1.31               Aviation fuel covered under the Opt-in Scheme will be eligible for an FTC.  The amount of the FTC for the taxable fuel is reduced by the amount of fuel tax that would have been payable on the fuel if the carbon component rate that affected the rate of fuel tax on the fuel had instead been nil.  [Schedule 1, item 14, subsection 43-11(2)]

Application and transitional provisions

1.32               The FTC reductions will commence from 1 July 2012 assuming that section 3 of the Clean Energy Bill 2011 commences on that date.

 



Chapter 2          

Adjustment of fuel tax rates — excise duty

Outline of chapter

2.1                   This chapter outlines the operation of the amendments to the Excise Tariff Act 1921 by the Clean Energy (Excise Tariff Legislation Amendment) Bill 2011 to provide a ‘cent-for-cent’ impact on the use of aviation and non-transport gaseous fuels, equivalent to the carbon emission price of the fuel, had the gaseous fuels been subject to carbon pricing.

Context of amendments

2.2                   Aviation fuels, although subject to a small hypothecated levy to fund the Civil Aviation Safety Authority (CASA), do not receive fuel tax credits (FTC)s for the hypothecated levy.  Non-transport liquified petroleum gas (LPG) and liquified natural gas (LNG) receive a remission, and non-transport compressed natural gas (CNG) receives an exemption from the excise and excise equivalent customs duty imposed on gaseous fuels.  As the non-transport gaseous fuels are not currently subject to tax they are outside of the FTC system.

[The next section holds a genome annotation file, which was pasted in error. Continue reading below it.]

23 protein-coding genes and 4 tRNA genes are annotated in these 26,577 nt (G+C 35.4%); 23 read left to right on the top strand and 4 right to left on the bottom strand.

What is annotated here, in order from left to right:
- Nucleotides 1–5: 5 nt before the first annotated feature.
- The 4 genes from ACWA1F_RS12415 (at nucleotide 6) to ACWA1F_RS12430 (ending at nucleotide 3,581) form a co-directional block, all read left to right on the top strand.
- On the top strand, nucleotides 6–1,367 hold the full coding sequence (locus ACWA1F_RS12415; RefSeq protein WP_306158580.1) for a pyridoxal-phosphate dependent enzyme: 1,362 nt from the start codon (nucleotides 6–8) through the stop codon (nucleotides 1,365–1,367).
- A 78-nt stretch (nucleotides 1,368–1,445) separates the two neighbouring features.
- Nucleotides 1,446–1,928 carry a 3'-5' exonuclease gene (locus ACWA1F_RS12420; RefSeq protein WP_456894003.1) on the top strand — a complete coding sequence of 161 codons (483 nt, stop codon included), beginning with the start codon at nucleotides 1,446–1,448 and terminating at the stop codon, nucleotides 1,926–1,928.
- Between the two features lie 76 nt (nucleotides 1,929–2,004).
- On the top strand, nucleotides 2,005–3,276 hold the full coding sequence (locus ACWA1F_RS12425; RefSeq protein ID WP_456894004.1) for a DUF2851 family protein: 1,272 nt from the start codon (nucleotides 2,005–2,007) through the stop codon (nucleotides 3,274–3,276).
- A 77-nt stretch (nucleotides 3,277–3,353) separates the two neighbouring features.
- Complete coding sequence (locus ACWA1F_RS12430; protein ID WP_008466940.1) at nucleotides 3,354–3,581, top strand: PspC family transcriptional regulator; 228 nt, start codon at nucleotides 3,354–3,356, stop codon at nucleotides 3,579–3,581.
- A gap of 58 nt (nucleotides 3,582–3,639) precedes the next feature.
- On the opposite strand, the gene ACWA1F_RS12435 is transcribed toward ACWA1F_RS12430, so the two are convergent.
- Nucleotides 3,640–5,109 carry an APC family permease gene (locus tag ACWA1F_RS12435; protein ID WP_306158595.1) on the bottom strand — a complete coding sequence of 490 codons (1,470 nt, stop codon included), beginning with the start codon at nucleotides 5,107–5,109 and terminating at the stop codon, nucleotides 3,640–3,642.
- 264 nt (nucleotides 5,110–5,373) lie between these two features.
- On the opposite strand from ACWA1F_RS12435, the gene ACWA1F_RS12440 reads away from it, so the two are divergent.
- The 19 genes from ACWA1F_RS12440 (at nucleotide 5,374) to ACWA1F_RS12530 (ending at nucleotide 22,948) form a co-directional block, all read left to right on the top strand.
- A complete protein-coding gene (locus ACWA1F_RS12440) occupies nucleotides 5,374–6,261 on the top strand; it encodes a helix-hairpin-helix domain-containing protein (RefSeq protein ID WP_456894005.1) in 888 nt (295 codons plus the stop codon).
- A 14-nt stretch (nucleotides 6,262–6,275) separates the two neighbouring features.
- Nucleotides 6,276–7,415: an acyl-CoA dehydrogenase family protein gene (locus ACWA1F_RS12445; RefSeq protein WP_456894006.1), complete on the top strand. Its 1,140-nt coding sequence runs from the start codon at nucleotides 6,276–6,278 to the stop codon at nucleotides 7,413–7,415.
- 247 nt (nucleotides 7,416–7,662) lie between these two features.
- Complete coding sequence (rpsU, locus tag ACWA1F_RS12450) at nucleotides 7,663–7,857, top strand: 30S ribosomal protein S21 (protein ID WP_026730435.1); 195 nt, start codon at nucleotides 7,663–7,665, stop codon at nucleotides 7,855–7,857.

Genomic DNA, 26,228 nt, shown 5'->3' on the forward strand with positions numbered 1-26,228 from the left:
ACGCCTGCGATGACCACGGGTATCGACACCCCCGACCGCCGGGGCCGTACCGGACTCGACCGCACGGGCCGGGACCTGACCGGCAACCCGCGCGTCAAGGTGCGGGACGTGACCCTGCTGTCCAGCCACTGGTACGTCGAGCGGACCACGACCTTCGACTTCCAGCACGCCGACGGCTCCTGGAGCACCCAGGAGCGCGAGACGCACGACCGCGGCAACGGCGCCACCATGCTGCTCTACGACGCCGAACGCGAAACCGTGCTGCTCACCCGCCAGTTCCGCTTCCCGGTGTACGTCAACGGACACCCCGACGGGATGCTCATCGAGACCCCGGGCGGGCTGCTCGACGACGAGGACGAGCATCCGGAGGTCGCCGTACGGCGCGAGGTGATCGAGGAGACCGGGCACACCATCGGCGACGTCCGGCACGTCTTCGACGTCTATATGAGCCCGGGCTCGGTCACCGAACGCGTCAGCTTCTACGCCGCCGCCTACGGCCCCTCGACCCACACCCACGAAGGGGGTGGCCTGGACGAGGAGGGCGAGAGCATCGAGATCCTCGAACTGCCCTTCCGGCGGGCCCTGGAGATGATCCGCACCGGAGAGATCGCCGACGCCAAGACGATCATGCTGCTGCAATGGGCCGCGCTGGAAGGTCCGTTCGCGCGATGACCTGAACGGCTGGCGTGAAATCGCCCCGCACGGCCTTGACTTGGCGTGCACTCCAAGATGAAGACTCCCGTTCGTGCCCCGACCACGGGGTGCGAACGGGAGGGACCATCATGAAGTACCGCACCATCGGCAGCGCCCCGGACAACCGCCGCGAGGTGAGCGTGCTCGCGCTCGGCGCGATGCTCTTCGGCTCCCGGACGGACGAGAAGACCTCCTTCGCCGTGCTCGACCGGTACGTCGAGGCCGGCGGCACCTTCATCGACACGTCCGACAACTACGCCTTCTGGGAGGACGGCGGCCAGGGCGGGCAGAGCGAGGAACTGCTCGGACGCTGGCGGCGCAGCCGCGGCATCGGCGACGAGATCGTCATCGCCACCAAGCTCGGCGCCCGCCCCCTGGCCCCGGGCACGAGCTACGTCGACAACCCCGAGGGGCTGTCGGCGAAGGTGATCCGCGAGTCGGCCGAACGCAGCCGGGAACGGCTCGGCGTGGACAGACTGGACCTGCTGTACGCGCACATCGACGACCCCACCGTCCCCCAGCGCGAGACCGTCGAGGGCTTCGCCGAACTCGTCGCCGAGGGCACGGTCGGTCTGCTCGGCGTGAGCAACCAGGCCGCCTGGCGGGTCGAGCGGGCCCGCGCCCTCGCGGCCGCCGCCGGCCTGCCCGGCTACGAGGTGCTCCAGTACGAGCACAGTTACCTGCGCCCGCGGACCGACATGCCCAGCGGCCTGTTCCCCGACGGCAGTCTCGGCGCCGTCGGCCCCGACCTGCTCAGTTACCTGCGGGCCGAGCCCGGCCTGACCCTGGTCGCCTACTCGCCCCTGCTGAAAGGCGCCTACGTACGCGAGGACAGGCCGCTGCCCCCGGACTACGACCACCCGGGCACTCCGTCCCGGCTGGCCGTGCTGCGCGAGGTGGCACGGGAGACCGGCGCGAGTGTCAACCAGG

2.3                   Therefore aviation fuels and non-transport gaseous fuels are not eligible for FTCs and are not covered by the Government’s Clean Energy Plan mechanism to impose a carbon content price on their fuel costs, through FTC reductions. 

Summary of new law

2.4                   To bring these fuels into the Government’s Clean Energy Plan, domestic aviation fuel excise will be increased by an amount equivalent to the carbon price, to provide an effective carbon price for aviation.  Similarly, the fuel tax exemption on non-transport CNG and the fuel tax remission for non-transport LPG and LNG will be adjusted on a ‘cent-for-cent’ basis equivalent to the carbon content price on the fuels, had the gaseous fuels been subject to carbon pricing. 

Comparison of key features of new law and current law

New law

Current law

Aviation fuel excise duty rates are increased to include the aviation fuel carbon component rate

Non-transport CNG is subject to excise equivalent to the CNG carbon component rate.

There is no excise on non-transport CNG.

 

Detailed explanation of new law

Adjustments of excise equivalent customs